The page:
The Kidney Disease Is Spreading
The Chronic Kidney Disease of unknown Aetiology(CKDu) which has plagued the north central province for nearly twenty years is spreading to other areas as well. And yet, neither the medical profession nor other researchers have found conclusive evidence of the root cause for this illness.
Professor Channa Jayasumana, Head of Pharmacology, Rajarata University says that there are an estimated 70,000 patients afflicted by CKDu. “Now the disease is detected in areas such as North Western Province, North Eastern Province and down South areas. Also, in the Eastern and Uva Provinces; especially among the sugar cane farmers. There are over 5000 patients in Uva,” he told Counterpoint. It is prevalent mostly amongst low income families whose main livelihood is farming.
While Chronic Kidney Disease (CKD) is usually brought on by diabetes and hypertension and studies show that one in every five persons above 20 years of age has been found to be diabetic or pre-diabetic, there is no one particular cause that can be attributed to CKDu, though most are in agreement that water, contaminated by agro-chemicals is the primary suspect. But they have not yet been able to come up with conclusive evidence.
According to Dr. Ratnasiri Hewage, Director, National Institute for Nephrology, Dialysis and Transplantation (NINDT) “Colombo has the most number of diabetes patients. And diabetes leads to Kidney Disease.”
There are other contributory factors that are making it difficult for scientists to agree on what causes CKDu. Senior Professor of Geology at the University of Peradeniya, A Senaratne, explains that “A human’s health depends on the water he drinks and the food he eats. There are different types of salts found in water,” adding that calcium, sodium, nitrogen and iron are essential, but an excess of non-essentials getting into the body would result in illnesses such as CKDu.
Farmers may be using more than the prescribed amount of agro-chemicals in the hope of getting a better or higher yield, as well, they have been handling these chemicals for a long period.
Then there are other factors such as genetics, “where we see people in some areas are affected and others in the same area are not. Sri Lanka does not have enough research about this,” Prof. Senaratne points out. While more men rather than women are afflicted, and their handling of the pesticides more often could be ascertained as the cause, there is the question of how women and some young adults too have got it.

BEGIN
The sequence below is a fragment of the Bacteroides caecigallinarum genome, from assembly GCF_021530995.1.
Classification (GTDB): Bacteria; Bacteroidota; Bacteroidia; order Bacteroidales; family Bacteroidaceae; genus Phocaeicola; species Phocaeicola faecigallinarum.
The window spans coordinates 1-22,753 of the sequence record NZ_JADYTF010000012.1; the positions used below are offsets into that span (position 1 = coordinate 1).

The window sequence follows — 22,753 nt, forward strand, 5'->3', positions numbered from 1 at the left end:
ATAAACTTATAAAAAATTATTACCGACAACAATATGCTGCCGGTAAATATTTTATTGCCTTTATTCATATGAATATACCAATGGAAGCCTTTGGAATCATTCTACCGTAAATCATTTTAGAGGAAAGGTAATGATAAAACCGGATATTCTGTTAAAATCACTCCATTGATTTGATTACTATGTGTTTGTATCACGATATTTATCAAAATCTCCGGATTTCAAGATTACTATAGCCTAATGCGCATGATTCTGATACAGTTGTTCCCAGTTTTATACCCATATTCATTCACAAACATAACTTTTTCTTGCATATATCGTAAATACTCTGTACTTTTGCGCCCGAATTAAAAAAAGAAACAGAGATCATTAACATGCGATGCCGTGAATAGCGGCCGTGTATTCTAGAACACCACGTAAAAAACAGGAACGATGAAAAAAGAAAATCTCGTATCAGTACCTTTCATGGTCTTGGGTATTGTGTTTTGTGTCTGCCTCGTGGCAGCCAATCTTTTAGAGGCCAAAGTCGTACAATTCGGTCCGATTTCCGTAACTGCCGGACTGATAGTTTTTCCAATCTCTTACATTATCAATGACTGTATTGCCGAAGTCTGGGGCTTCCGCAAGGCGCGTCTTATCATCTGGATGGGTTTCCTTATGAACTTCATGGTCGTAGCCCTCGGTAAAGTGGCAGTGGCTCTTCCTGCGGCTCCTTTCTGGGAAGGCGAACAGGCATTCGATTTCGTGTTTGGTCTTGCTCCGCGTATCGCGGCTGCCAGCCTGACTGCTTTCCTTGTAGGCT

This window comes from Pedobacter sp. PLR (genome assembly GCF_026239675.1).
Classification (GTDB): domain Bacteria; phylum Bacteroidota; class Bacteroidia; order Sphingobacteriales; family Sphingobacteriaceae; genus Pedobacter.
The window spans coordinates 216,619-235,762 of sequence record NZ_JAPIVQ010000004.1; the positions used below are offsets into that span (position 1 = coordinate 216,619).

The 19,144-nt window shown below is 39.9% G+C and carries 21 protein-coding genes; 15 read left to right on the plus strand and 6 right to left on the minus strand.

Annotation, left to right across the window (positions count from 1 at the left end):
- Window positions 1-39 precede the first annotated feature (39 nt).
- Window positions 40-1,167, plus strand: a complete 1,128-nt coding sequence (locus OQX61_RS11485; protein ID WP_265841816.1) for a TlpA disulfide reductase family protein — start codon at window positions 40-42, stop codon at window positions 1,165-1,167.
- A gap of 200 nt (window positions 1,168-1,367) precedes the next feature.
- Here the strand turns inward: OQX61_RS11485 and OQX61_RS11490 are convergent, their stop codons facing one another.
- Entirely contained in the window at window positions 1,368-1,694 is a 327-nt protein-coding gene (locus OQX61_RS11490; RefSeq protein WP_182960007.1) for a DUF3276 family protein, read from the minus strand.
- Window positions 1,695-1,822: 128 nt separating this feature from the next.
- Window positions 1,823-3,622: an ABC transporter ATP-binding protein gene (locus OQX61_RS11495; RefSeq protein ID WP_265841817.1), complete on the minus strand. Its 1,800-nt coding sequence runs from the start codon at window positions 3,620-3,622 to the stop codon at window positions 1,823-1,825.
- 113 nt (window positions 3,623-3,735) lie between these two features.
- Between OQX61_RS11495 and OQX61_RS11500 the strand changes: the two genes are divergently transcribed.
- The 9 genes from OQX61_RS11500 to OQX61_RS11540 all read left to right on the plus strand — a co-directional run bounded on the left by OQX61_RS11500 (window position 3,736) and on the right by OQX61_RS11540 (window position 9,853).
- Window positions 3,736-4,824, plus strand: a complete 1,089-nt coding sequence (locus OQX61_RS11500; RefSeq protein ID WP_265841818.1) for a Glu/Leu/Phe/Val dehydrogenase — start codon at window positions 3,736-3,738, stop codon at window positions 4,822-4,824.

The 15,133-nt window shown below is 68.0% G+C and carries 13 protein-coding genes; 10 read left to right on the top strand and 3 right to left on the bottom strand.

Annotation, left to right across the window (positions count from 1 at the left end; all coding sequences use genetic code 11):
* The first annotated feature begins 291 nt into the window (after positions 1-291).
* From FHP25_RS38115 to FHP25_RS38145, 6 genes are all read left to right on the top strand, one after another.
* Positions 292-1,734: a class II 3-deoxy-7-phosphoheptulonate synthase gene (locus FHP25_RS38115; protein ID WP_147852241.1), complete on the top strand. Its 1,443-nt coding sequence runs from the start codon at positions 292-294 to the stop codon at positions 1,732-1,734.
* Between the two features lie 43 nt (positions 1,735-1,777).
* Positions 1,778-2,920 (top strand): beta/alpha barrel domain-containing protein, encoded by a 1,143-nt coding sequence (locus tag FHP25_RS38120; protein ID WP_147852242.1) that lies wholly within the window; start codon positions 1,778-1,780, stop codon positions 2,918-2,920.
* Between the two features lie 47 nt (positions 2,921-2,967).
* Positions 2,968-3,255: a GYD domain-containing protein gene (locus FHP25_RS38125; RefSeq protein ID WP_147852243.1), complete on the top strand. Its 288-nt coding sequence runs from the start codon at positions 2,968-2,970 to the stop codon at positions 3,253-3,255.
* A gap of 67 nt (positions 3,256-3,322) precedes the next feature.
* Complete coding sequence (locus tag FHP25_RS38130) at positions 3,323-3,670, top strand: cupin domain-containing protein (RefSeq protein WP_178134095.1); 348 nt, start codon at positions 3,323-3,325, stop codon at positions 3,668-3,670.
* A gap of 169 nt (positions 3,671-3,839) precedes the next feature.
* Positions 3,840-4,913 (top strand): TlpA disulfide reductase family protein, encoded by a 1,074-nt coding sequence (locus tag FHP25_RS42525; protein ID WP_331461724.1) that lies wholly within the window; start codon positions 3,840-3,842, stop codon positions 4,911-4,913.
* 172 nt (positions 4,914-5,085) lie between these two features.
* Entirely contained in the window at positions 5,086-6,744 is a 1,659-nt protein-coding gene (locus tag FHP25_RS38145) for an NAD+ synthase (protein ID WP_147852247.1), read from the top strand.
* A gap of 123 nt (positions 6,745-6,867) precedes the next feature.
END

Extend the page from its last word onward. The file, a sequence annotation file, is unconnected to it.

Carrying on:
A report commissioned by the Presidential Task Force on CKDu, claims that evidence for the spread of the illness could involve the following factors -High level of Arsenic and Cadmium in humans in these areas, Low levels of Selenium (Malnutrition) , High levels of Calcium and fluoride in the water, presence of Agrochemicals residue in humans, Dehydration due to inadequate drinking of water & heat, Alcohol and tobacco consumption, Excessive and indiscriminate use of agrochemicals. The report also claims that there are “approximately 20,000 admissions and re-admissions of patients with renal failure to government hospitals with approximately 2,000 deaths annually.
Meanwhile, Professor Jayasumana says that “Glyphosate is the most widely used chemical among the farming community, not just in Sri Lanka but also across the globe. There are three types of pesticides; weedicides (Glyphosate), insecticides (organophosphates) and fungicides (Mancozeb). There is concern about phosphate fertilizers as well because they contain heavy metals such as arsenic and cadmium. Urea, in high concentration, can cause kidney disease too. But we did not detect it in the ground water,” the professor said.
“Chronic kidney disease is related to the agricultural community mainly in the North Central Province (NCP). Not just the chemicals but there are other contributing factors to it such as dehydration, hot humid climate and ground water quality. “It is very important to give these people quality water. They drink water from shallow wells and 99% of the kidney disease patients are those who consumed water from shallow water wells. Government is not doing enough for these poor farming communities, he told Counterpoint.
The water which is contaminated by agro-chemicals, says Professor Jayasumana should also not be used for cooking, as some heavy metals are not destroyed even when heated.